Perhaps more fundamentally, why change a site just for the sake of change? One no sooner learns to navigate most social media than those in power introduce a new “feature” that, as often as not, upsets the apple cart for no obvious benefit.

Change is inevitable. We grow or we die. But it should be, when possible, purposeful. And call me naive or old-fashioned if you like, but surely making more and more money is not the only purpose worth serving. Especially if you do it while pretending you just want to bring people closer, even at some cost to yourself.

Friday, January 26, 2018

Interview with Mimi Matthews

Those of you who follow Five Directions Press’s monthly Books We Loved posts—and if you are an avid reader, you really should, if you don’t already (you can find them all on our newsletter page)—may have noticed that my picks for January included both Bernard Cornwell’s Fools and Mortals and Mimi Matthews’ The Lost Letter. You can find my Q&A with Bernard in a post a couple of weeks ago, and today I’m hosting a written interview with Mimi.

Very different subjects, very different styles, but great writing is great writing. So if you have even a little bit of fondness in your heart for a touching love story set in Victorian times and with fully rounded characters, do check out Mimi Matthews’ novels (and nonfiction). Scroll down and you’ll find links to her website and social media accounts, where you can get more information.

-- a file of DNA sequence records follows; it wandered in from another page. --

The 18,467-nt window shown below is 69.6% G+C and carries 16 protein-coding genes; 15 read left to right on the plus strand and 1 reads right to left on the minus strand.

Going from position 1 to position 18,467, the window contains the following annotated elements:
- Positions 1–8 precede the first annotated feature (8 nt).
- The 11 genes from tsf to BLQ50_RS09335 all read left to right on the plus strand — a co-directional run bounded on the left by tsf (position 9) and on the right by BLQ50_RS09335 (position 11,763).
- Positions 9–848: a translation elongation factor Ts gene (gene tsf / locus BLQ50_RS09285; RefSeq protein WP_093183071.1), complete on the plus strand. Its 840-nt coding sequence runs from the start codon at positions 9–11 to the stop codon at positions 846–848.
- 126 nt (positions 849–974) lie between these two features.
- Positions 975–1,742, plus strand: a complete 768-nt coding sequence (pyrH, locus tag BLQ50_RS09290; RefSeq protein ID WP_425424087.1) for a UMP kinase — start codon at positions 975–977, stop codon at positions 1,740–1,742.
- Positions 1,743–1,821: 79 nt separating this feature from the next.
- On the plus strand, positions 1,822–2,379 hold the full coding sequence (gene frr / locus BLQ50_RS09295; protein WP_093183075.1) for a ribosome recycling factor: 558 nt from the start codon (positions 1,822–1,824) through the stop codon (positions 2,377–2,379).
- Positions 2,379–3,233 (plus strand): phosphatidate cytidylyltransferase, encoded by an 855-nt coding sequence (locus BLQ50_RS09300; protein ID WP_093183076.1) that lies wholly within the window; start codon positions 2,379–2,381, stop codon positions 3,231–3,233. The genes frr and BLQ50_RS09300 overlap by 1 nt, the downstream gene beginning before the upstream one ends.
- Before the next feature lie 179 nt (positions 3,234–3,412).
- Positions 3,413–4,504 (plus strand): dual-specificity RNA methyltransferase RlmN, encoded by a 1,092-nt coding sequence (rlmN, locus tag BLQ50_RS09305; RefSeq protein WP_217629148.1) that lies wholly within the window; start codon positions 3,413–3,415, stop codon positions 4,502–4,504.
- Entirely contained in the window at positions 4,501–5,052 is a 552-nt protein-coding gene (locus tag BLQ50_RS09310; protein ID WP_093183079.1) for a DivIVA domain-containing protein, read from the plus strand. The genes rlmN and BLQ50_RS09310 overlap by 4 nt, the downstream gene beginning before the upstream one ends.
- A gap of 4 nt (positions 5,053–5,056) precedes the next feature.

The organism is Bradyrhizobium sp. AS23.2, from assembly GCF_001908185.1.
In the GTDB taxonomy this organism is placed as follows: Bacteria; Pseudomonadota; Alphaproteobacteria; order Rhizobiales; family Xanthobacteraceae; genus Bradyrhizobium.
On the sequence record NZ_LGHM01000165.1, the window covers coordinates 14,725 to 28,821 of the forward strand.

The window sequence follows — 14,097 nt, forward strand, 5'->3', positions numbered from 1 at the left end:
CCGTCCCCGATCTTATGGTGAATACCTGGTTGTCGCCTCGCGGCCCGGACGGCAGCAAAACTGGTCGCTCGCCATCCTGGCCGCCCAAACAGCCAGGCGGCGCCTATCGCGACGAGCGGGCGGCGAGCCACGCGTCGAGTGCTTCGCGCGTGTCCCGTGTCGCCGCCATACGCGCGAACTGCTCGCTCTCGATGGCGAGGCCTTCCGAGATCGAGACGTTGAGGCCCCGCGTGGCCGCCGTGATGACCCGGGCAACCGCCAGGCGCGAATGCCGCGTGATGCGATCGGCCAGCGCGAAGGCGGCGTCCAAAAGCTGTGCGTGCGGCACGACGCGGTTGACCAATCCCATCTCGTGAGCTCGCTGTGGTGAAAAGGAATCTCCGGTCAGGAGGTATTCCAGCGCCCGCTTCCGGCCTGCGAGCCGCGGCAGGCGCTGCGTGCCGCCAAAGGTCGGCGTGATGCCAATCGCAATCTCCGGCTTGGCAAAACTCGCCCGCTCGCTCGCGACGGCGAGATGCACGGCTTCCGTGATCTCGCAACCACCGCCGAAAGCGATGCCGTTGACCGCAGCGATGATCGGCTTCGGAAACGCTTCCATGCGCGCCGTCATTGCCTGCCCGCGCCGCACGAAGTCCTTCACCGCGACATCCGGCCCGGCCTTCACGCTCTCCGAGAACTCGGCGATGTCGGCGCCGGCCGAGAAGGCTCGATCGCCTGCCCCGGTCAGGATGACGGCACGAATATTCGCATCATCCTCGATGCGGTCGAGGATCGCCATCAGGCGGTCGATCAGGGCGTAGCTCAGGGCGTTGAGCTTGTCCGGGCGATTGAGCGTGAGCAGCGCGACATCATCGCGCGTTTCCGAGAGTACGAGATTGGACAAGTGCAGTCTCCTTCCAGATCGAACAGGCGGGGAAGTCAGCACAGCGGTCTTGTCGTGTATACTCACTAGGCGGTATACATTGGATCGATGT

And if it needs to be fast-paced thriller to keep your attention—although still with great writing and complex, compelling characters—then the links in the Bernard Cornwell interview will show you where to learn more about those.

You have a great interest in Victorian times, as evidenced by your nonfiction book The Pug That Bit Napoleon, among other works. Where did that interest originate, and which came first—the fascination with the Victorian period or the interest in writing fiction?

My interest in writing fiction definitely came first. I wrote my first full-length book (a YA novel) when I was thirteen and signed with my first literary agent when I was eighteen. After that, I was preoccupied with college, law school, and work and didn’t write any fiction until a few years ago, when I got the idea for a romance novel. I wrote it in a few months and then signed with a new literary agent. While it was out on submission, I wrote three more romance novels, including The Lost Letter and The Viscount and the Vicar's Daughter.